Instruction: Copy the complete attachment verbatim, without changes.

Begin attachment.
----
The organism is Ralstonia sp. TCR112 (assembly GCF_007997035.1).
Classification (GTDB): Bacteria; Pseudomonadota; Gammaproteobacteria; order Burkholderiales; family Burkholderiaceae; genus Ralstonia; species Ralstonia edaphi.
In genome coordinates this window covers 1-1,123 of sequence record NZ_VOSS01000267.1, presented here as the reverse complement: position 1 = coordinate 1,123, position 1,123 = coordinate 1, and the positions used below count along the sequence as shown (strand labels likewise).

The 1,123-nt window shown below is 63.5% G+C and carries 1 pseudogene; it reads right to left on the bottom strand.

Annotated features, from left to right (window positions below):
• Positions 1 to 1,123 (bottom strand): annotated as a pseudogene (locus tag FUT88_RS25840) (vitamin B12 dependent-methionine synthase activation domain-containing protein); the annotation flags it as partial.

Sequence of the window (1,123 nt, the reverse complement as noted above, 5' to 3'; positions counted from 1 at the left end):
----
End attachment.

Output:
The organism is Ralstonia sp. TCR112 (assembly GCF_007997035.1).
Classification (GTDB): Bacteria; Pseudomonadota; Gammaproteobacteria; order Burkholderiales; family Burkholderiaceae; genus Ralstonia; species Ralstonia edaphi.
In genome coordinates this window covers 1-1,123 of sequence record NZ_VOSS01000267.1, presented here as the reverse complement: position 1 = coordinate 1,123, position 1,123 = coordinate 1, and the positions used below count along the sequence as shown (strand labels likewise).

The 1,123-nt window shown below is 63.5% G+C and carries 1 pseudogene; it reads right to left on the bottom strand.

Annotated features, from left to right (window positions below):
• Positions 1 to 1,123 (bottom strand): annotated as a pseudogene (locus tag FUT88_RS25840) (vitamin B12 dependent-methionine synthase activation domain-containing protein); the annotation flags it as partial.

Sequence of the window (1,123 nt, the reverse complement as noted above, 5' to 3'; positions counted from 1 at the left end):